In an advantageous embodiment of the present invention, AGC controller 170 comprises absolute value circuit 455, comparison logic circuit 460, adder 465, register 470, and delay element 475. Absolute value circuit 455 determines the absolute value of a sample received from ADC 145 by determining the magnitude of the sample. Comparison logic circuit 460 compares the absolute value to predetermined threshold TH(AGC). The output of comparison logic circuit 460 may increment or decrement the value in register 470 depending by outputting a +1 or a −1. If the absolute value is greater than threshold TH(AGC), the output of comparison logic circuit 460 is −1. If the absolute value is less than or equal to threshold TH(AGC), comparison logic circuit 460 is normally 0, but periodically changes to +1 at a predetermined bleed rate. The bleed rate is relatively low so that register 470 increments only slowly.

One input of adder 465 receives the output (+1 or −1) of comparison logic circuit 460. The other input of adder 465 receives from delay element 475 the previous contents of register 470. The sum from add er 465 is then written as the new value in register 470. The output of register 470 provides a negative feedback signal to AGC circuit 135. If the absolute value of the output of ADC 145 is too high, the gain of AGC circuit 135 is accordingly reduced by the feedback signal. If the absolute value of the output of ADC 145 is not too high, the gain of AGC circuit 135 is slowly increased by the feedback signal.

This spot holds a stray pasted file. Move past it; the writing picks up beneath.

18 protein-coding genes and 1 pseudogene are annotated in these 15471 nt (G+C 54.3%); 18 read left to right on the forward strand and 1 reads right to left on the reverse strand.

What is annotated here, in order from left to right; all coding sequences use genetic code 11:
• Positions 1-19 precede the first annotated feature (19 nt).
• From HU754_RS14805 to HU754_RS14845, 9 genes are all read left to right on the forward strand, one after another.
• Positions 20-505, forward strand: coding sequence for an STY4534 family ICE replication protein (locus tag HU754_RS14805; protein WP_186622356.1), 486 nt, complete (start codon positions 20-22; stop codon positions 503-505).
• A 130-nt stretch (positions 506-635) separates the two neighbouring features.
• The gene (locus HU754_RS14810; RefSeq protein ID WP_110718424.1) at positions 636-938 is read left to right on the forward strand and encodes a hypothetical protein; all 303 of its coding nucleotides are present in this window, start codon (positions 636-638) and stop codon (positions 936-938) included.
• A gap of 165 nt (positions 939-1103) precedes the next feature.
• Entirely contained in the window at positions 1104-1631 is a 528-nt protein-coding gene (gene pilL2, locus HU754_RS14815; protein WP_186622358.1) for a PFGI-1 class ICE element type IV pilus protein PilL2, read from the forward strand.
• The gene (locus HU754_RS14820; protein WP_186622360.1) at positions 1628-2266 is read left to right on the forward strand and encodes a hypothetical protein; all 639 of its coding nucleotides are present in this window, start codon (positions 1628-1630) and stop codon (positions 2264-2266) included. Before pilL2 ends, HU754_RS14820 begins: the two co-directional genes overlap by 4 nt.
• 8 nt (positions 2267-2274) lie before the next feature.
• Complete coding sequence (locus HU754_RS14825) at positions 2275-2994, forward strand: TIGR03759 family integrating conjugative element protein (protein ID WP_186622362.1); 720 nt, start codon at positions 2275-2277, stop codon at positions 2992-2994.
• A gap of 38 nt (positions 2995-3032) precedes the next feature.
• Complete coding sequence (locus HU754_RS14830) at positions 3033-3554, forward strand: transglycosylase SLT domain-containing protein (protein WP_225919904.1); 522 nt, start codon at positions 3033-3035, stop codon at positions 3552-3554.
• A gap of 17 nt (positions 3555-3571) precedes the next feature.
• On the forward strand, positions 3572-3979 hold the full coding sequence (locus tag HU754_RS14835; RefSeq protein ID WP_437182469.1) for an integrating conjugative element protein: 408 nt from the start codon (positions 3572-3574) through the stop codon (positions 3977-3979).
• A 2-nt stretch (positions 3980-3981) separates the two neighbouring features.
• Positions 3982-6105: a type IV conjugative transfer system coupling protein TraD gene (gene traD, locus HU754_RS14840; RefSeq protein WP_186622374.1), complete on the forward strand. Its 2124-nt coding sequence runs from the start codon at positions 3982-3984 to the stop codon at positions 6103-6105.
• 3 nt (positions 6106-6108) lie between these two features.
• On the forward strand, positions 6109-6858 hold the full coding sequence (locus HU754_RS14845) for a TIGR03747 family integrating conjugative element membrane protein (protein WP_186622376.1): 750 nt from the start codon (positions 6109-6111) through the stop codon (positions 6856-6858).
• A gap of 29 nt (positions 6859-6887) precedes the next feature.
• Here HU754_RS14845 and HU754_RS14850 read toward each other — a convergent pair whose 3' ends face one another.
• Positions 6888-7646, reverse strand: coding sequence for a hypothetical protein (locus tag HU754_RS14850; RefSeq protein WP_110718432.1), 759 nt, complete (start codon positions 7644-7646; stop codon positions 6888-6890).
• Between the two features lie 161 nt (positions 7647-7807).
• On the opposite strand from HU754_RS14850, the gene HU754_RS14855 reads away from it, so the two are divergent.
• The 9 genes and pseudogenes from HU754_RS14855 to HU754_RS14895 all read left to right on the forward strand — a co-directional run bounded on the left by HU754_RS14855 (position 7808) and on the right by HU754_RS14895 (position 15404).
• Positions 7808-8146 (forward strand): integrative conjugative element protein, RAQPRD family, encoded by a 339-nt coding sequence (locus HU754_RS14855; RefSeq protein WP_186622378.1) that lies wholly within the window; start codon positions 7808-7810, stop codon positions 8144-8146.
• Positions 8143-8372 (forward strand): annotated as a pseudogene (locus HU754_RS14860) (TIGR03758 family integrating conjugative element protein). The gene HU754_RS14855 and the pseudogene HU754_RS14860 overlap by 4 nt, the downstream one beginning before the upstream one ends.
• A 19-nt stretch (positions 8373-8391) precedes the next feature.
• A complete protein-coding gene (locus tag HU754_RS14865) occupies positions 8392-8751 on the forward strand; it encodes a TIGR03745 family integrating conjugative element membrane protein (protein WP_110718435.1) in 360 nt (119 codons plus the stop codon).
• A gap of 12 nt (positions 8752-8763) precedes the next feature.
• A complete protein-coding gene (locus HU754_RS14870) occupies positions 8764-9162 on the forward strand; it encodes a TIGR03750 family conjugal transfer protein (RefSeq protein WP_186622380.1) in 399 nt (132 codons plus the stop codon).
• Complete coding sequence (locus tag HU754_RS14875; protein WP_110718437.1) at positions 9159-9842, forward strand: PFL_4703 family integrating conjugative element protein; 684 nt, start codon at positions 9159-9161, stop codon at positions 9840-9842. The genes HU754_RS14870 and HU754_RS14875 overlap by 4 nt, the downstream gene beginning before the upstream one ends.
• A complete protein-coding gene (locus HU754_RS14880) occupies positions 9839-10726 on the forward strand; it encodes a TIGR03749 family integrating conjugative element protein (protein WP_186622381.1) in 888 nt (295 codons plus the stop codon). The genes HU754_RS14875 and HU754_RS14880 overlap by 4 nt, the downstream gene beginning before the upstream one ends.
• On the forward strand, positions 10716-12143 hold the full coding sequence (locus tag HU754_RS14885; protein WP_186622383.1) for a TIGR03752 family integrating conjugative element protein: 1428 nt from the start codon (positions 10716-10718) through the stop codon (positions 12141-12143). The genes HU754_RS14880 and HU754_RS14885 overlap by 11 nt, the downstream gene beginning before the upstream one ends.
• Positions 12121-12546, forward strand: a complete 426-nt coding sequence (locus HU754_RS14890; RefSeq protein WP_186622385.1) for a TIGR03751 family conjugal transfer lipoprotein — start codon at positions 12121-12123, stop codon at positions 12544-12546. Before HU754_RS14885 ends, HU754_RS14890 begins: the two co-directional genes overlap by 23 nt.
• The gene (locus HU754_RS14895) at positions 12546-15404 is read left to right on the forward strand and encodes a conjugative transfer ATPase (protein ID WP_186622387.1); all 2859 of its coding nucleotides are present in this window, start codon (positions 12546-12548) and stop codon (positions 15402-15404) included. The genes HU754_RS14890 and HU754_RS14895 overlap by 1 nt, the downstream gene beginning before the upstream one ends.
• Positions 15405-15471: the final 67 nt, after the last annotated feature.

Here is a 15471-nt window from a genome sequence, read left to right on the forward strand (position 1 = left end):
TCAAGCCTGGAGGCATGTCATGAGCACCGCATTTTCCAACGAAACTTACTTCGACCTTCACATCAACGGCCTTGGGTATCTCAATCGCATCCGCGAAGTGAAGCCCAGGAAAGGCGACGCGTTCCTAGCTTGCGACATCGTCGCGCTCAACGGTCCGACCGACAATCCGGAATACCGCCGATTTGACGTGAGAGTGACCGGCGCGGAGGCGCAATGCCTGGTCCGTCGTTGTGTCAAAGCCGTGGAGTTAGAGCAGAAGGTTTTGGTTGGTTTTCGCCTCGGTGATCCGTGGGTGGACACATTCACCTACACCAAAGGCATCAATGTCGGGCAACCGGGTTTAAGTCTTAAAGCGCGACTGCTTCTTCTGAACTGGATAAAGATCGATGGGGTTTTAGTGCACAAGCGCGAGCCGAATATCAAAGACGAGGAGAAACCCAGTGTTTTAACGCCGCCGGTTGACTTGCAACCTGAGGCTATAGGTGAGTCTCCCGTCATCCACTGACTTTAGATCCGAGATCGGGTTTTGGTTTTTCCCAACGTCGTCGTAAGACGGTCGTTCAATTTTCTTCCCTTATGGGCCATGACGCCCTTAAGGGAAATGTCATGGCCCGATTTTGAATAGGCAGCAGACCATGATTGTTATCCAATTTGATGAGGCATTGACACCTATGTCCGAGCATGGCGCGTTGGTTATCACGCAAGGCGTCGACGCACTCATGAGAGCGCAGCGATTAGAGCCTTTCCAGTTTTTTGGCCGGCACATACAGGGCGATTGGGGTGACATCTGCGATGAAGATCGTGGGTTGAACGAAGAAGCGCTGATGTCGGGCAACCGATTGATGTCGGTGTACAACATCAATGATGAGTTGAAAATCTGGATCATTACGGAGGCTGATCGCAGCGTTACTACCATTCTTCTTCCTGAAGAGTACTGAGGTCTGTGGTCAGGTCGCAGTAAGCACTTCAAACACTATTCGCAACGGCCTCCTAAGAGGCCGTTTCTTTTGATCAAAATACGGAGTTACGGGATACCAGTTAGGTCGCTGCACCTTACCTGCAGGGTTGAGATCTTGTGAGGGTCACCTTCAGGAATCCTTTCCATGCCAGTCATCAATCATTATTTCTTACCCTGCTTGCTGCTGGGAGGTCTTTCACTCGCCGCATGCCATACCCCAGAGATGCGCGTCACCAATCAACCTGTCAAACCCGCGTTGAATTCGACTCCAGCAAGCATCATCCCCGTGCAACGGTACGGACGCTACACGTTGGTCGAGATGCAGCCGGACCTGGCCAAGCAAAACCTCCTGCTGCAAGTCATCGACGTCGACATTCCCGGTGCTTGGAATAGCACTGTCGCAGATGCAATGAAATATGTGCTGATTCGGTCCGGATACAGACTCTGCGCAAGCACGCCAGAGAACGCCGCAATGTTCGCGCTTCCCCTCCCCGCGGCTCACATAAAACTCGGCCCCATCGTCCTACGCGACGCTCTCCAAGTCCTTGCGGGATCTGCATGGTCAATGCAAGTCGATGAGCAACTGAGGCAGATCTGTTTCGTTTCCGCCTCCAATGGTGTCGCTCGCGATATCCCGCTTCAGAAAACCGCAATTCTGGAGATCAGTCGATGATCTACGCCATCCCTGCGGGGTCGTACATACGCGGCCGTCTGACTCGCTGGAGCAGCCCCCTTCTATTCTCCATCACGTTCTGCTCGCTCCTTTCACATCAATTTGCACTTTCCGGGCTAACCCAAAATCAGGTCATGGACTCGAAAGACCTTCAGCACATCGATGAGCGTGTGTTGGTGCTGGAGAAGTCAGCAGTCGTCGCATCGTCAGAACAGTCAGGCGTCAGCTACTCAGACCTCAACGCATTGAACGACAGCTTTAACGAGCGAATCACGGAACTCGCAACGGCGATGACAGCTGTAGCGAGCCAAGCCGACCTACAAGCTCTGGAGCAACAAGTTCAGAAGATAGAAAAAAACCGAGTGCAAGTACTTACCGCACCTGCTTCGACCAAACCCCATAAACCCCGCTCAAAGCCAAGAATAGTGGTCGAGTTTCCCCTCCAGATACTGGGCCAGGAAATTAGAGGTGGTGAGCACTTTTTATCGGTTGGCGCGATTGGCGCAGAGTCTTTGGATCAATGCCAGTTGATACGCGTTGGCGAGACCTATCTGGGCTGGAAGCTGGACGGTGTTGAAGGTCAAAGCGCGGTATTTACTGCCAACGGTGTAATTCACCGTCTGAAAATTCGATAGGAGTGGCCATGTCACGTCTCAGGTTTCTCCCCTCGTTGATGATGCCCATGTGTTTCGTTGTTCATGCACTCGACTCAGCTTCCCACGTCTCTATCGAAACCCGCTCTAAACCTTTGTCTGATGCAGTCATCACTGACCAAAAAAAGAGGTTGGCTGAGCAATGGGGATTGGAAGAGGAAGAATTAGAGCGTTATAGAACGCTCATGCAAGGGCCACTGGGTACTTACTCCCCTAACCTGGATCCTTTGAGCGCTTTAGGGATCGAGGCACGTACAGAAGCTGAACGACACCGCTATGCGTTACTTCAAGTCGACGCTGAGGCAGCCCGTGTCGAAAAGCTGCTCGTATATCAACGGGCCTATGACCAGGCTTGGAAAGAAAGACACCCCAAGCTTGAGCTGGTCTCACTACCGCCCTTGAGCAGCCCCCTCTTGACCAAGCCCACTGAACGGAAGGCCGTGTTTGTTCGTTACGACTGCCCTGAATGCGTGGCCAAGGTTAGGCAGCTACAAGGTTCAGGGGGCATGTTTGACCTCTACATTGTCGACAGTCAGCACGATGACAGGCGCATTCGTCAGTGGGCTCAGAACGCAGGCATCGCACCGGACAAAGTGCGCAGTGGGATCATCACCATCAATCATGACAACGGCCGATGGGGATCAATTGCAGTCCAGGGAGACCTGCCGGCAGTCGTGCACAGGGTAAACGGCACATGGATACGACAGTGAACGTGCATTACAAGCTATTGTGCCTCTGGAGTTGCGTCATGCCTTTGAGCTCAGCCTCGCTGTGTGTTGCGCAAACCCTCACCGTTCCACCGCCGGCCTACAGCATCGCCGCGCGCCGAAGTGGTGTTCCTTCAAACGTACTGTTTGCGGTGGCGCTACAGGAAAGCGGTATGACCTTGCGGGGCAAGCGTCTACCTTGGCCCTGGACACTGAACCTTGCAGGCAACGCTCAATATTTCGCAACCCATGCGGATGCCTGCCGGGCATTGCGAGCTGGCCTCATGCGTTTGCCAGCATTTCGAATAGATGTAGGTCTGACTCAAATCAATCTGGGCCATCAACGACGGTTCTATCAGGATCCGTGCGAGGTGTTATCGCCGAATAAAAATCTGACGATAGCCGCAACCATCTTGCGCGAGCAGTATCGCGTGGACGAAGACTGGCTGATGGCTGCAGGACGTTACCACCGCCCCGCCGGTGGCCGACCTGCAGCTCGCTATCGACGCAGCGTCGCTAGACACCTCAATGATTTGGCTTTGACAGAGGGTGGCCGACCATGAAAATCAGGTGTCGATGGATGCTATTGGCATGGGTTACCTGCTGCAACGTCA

The present invention implements a mixed mode equalization in which analog equalization is performed by adaptive equalization filter 140 and digital equalization is performed by digital FIR filter 150. The mixed mode equalization occurs in alternating digital and analog stages until convergence (or a time out) occurs. FIG. 5 illustrates in greater detail exemplary adaptive equalization (EQ) controller 175 according to one embodiment of the present invention. Adaptive EQ controller 175 comprises comparison logic circuit 505, adder 510, register 515 and delay circuit 520. Comparison logic circuit 505 receives one or more of the digital filter coefficients (Bn) from digital filter FIR controller 180 and compares at least one of the received coefficients to a predetermined convergence threshold, TH(AEF). If the coefficient is greater than convergence threshold TH(AEF), comparison logic circuit 505 outputs a +1. If the coefficient is less than or equal to convergence threshold TH(AEF), comparison logic circuit 505 outputs a −1.